I do lie and fuck with people, this is a story that happened several years ago. My wife at the time and I were really fucked financially. All but one of our credit cards was maxed out and we really didn’t have anything but the food we grew and traded at the farmer’s market.
There are several houses on my farm and in one lived a knight, a real honest-to-god knight. He was knighted by France for not dying in some really shitty battles in WWII.
I’d gone to the hardware store like I did almost every day and when I returned I saw a plumber parked in the driveway and I couldn’t pass. So I got out and saw my friend Shig yelling at the plumber. See, Shig is deaf because, as he says, “a hand grenade went off by my head.” Without his hearing aids in I knew he couldn’t understand a word this 23 year old plumber was saying to him.
The plumbers were describing how a leak under his house needed repairing and it was going to cost 8 thousand dollars to repair. I knew there was no way Shig was going to pay anyone to fix his leak for 8K and I tried to explain this to the plumbers. Farmers know how to fix things with a bit of baling wire and some duct tape. Shig had made numerous repairs to his house but at the age of 97 he could no longer crawl under the house or have enough strength to fix things in tight spaces.
I asked the plumber to call his supervisor and let me work something out. Shig’s wife at the time was diabetic and had lost her leg. She was 91 at the time and hadn’t had a bath in a few days because of the water leak. Shig wasn’t about to let any of this stand in the way of giving his wife a bath and I knew I’d end up under that house fixing the leak myself if I didn’t get the plumbers to back off the price.
“Go For Broke” was the motto of the 442nd Regimental Combat Team, an Army unit comprised of Japanese Americans from Hawaii and the mainland United States. The motto was derived from a gambler’s slang used in Hawaii to “go for broke,” which meant that the player was risking it all in one effort to win big. The player would put everything on the line.
Eventually the plumber’s supervisor showed up and explained California Code and how the repair would take a few days and cost between 8-10 thousand dollars. It took awhile for me to explain who Shig was and what our country had done to his family and friends and what Shig had done for his country — all before these plumbers (or I) had even been born.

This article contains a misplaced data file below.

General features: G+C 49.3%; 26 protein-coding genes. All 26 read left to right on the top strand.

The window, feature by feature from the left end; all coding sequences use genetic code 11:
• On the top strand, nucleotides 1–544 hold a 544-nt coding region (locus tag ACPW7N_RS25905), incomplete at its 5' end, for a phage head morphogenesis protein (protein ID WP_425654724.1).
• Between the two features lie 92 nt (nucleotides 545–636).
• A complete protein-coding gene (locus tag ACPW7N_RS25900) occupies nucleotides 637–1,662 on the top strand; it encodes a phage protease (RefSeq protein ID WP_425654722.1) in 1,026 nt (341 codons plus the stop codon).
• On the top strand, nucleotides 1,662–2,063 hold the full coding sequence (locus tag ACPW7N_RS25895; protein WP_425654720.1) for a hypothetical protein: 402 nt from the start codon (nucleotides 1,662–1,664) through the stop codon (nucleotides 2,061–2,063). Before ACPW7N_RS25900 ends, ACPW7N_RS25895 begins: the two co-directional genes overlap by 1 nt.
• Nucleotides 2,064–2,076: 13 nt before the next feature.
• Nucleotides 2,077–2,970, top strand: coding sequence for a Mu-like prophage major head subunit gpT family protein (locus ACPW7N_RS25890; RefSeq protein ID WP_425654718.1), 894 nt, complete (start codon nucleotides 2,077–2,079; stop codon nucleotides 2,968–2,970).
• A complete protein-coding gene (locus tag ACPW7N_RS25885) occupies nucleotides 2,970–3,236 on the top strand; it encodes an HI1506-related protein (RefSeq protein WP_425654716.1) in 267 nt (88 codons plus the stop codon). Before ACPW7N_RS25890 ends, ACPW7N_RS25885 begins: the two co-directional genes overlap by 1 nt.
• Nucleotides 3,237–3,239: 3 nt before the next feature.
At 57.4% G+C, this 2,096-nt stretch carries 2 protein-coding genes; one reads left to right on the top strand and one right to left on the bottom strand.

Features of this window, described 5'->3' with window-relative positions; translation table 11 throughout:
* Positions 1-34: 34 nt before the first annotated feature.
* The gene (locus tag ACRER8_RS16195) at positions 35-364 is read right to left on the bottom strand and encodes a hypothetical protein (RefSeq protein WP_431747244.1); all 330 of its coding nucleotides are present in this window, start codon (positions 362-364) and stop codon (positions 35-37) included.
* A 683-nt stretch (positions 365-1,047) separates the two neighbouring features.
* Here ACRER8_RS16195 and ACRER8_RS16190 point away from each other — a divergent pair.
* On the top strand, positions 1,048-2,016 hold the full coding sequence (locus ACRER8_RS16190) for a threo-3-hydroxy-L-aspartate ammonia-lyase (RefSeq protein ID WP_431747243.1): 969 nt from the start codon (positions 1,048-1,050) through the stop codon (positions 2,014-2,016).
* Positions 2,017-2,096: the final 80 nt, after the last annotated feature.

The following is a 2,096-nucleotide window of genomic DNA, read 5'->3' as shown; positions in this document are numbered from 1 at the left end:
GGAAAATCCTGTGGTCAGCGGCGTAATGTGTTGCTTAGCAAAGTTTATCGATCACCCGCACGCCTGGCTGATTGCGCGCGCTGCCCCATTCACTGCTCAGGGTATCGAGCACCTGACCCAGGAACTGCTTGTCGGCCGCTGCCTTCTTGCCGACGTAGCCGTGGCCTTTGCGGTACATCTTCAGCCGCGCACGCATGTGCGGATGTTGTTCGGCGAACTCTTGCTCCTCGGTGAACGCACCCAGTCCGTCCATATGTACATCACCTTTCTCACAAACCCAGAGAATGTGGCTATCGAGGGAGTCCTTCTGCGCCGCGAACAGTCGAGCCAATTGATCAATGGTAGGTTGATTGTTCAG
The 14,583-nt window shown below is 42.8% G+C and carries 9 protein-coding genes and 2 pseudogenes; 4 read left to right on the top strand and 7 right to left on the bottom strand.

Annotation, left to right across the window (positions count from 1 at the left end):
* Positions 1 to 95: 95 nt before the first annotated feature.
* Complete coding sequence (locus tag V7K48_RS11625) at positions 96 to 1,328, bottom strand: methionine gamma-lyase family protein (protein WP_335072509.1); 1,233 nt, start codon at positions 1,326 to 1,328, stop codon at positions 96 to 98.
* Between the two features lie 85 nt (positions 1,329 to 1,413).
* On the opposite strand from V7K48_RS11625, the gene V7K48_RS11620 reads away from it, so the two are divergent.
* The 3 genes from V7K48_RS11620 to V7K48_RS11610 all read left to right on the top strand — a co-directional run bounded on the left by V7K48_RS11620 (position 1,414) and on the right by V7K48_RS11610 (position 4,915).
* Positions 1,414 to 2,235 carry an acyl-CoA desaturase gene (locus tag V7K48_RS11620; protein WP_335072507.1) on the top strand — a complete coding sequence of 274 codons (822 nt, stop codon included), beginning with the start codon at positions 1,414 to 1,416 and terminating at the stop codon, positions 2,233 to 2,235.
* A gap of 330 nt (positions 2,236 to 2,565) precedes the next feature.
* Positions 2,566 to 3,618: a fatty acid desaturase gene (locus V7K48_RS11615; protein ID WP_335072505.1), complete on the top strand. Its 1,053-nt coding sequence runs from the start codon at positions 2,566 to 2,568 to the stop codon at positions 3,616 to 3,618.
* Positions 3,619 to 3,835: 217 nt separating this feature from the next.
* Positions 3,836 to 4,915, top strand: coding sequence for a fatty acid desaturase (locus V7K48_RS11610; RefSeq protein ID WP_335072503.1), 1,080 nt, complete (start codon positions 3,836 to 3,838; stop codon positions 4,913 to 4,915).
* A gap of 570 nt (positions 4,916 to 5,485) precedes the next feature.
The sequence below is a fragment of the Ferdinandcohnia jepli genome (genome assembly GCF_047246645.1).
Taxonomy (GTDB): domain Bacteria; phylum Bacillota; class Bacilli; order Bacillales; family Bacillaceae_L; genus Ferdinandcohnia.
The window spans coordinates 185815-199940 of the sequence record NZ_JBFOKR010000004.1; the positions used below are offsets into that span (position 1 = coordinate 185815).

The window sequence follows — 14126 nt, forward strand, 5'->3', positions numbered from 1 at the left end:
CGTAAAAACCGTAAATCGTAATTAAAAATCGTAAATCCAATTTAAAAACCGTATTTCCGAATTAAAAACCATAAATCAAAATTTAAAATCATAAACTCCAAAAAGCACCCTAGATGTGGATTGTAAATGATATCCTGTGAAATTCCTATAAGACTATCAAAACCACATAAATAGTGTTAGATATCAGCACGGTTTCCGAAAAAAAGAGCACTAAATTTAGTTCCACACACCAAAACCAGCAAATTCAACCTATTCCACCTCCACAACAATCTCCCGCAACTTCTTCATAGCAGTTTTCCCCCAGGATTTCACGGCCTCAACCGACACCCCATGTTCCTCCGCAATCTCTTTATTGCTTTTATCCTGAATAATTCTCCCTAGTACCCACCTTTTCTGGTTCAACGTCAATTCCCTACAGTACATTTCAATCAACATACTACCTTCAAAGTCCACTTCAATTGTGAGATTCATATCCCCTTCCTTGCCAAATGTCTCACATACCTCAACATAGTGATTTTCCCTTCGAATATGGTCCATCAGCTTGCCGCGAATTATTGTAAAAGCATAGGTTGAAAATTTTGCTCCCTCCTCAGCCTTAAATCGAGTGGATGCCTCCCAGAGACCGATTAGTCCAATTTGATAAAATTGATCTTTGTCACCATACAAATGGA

We settled on $800 — that would entail a out-of-Code repair and would take a couple days to complete. The supervisor spoke to the plumber who had enlisted a young apprentice to help him with the work.
I told Shig that the repairs were getting started and that it was going to cost him $300, which I backed up with a fake estimate from the plumbers. He couldn’t believe that I’d talked the plumbers down that far and was really jazzed to see them return with a bunch of supplies to begin work. Those kids worked hard for a couple of days crawling around in a tiny wet crawl space under his house.
Shig’s daughters came around to check out the work and heard about how the plumbers had capitulated on the price. I paid the plumbers $800 with the last bit of credit Pilar and I had. Pilar agreed that it was the right thing to do, blow the last bit of credit we had on fixing this problem. We were both real sad about how fucked we were, but at the same time we did something good that day. Sure, there were other way to fix this, but I found a greatness in a quiet bit of service.
Shig’s unit had the saying “Go for Broke” so it seemed like an appropriate move on our part. If you wonder what real men did, you should read about some of the people that fought for your country.
Today the credit cards are all paid off — we figured out how to get out of debt. This morning I got a email from Shig asking me to come fix a leak with his toilet. He says he just doesn’t trust those damn plumbers. We had lunch. It was the first time in a year that he had anyone over for lunch. One of the best burgers I’d had in a long time and it reminded me of this story.